Thanks David for the “Ten Thousand Years of Solitude” link first of all; that was indeed interesting.
    I want to point out what Ursula L came closest to saying, remarking that future people will be motivated to dig up “bad mojo” for purposes of inflicting it on their enemies.
    The possibility that someone would _deliberately_ unearth this stuff precisely because it is dangerous is one that Benford et al considered only to declare out of bounds of discussion:
    Under section 2, “Basis for Selecting Scenarios”
    “2. Only accidental intrusions are to be considered. That is, war, sabotage, terrorism, and similar activities are not to be addressed.”–p. 3
    The reasons for leaving these possibilities out of this study are obvious.
    But I humbly submit–in any serious consideration of the overall liabilities of nuclear power as we envision it for the foreseeable future (including possible breakthroughs in practical fusion power, as the fusion processes which forecasters think have any serious likelihood of being developed will produce a great deal of energetic neutrons as a major power stream, which would be most economically used to breed low-grade fissionable metals into plutonium or high-grade uranium, and will in any case produce low-grade bombardment isotope products in alternative shielding/thermal capture materials that might be chosen as a less risky though far less efficient alternative) by far the most likely scenario for release of dangerous radioactives into the ecosystem would be just such deliberate use of them as poison weaponry.
    If at some point in the future it becomes feasible to use some or most or all of the byproduct “wastes” in some productive way, well and good, but it hardly seems necessary to this hypothetical future economy to synthesize these products now, and leave them sitting around as waste until that date. Better, it seems to me, to wait, leaving the parent ores in the ground, and then if some of the current “wastes” are best obtained by running some kind of fission or fusion plant, to do it then, taking the power generated as a valuable side-benefit.
    If on the other hand we never find such uses (and we wouldn’t be calling all these products “wastes” now if we could identify uses today) but we absolutely need to produce them, then the liability of the nuclear power process must include the threat the wastes pose, and that estimate absolutely must envision the likelihood that someone or other at some time in the future will see them as useful weapons.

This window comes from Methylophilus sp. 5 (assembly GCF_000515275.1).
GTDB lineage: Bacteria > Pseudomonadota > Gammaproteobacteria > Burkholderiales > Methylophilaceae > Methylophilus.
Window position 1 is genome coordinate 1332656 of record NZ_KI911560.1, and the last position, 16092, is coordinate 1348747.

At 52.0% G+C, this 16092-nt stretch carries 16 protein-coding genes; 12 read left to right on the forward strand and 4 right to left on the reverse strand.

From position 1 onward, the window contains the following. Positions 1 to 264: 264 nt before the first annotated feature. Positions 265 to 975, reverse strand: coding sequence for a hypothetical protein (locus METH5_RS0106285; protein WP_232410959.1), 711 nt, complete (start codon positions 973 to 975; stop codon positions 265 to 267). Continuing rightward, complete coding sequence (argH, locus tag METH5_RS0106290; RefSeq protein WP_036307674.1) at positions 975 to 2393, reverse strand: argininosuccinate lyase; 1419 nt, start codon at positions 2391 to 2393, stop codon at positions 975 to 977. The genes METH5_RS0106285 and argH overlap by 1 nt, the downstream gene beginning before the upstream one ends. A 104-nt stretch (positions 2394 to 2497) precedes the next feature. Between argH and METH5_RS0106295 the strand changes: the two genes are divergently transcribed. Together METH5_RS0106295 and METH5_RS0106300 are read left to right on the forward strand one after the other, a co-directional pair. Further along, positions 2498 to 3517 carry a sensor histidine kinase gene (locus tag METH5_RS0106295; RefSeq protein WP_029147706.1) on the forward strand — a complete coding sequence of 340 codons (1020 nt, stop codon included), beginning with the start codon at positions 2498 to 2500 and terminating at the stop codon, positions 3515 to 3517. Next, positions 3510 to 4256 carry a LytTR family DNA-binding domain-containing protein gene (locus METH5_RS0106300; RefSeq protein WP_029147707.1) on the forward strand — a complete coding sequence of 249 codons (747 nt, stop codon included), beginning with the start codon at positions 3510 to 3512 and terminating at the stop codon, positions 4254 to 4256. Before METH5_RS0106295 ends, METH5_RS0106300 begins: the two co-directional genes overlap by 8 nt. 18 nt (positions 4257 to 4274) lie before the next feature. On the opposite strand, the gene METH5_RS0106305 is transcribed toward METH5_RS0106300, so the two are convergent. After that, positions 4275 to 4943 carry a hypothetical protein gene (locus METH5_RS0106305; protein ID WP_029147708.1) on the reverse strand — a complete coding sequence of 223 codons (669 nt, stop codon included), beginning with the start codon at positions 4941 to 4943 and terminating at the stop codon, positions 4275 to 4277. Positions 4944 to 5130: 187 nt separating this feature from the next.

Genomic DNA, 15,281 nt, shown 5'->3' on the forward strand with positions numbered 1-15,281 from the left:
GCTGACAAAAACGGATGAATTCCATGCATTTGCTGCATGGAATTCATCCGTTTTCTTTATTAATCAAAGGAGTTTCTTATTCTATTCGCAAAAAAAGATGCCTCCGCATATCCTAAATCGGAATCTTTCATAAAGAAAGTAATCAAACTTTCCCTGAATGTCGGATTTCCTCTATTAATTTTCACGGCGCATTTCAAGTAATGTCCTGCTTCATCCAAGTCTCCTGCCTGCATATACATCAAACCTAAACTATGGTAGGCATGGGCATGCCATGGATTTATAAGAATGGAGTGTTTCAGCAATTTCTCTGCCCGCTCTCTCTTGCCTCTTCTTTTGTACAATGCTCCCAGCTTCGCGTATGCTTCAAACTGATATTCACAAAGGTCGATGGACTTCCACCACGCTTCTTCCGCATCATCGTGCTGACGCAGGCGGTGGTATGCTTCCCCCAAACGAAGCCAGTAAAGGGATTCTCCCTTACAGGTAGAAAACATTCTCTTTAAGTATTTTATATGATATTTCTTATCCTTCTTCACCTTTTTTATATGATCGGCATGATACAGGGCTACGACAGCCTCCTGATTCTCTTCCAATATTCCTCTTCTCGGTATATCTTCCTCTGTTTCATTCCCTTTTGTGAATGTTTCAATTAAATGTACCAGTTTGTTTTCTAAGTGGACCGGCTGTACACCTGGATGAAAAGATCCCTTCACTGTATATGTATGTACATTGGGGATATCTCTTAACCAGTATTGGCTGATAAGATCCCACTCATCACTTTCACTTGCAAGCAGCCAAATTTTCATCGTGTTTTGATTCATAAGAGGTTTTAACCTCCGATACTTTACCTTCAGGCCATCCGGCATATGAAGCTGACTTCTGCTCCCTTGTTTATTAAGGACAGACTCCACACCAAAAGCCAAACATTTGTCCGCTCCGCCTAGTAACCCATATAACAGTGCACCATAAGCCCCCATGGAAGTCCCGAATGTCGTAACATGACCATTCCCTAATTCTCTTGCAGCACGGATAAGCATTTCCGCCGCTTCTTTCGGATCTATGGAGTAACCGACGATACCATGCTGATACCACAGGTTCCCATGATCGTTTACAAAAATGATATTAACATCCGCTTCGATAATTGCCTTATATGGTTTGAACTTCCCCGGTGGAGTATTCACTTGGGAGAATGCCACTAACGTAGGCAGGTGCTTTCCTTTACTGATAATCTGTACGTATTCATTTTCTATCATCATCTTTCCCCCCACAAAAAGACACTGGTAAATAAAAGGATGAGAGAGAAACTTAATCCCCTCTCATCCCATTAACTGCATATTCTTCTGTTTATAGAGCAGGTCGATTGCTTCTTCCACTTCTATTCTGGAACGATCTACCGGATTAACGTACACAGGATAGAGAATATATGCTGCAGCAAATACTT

As long as a high-tech USA or successor state controls the disposal site, presumeably that political entity won’t value the isotopes for that purpose, since we already have more effective weapons. But over the long haul the study envisions, we have to consider the likelihood that there will be a general deterioration of technical ability. As soon as whatever regime controlling the disposal sites loses the ability to make fission bombs, more effective poison gases, etc, then the wastes will beckon as a stockpile of effective poisons.
    Meanwhile there are “terrorists” of every description to consider, and this is a problem from the moment the stuff is synthesized. As soon as the materials are created there is the possibility that some clique with access to plant and disposal sites will subversively steal or hijack the stuff, either for some use of their own faction or to sell for mercenary reasons (including being blackmailed) to third parties; or that hostile parties will infiltrate the organization somehow again for either direct or mercenary reasons, or that hostiles will forcibly take temporary control for purposes of either stealing, or (if all else fails, as someone above alluded to by suggesting someone might blast the site somehow) to release it on the spot.
    Given the current social situation all over the world, these are hardly unlikely situations, especially when we take a 10,000 year time span.
    During the time the materials are dangerous to any degree, their nature being known _to any degree, however vague_, we run these risks. Suppose for instance there is a general collapse of technological society, which cannot re-establish itself due to the massive depletion of primary resources our current global economy has already accomplished. It seems most unlikely, given the tremendous dissemination of general technical knowledge around the world into just about every society, no matter how marginal in technical terms they are, that the general knowledge that there is such a thing as radioactivity and that radioactives are generally quite poisonous to ingest or even have in the general vicinity, would vanish completely. Perhaps we would have only straggling bands of the most primitive technical level surviving and in the general devastation we can expect in such a breakdown, unable to even establish Classical-Era population and technical levels. But if they have militarized, domination-oriented societies, they will have enough surplus to maintain some kind of lore, and surely they will have some memory of nuclear weapons. So such a gang of thugs would value a nuclear waste storage dump, and manage to dig down to it, by hand if necessary, and if this kills slaves or heroic volunteers, such is the will of the war gods and their glory.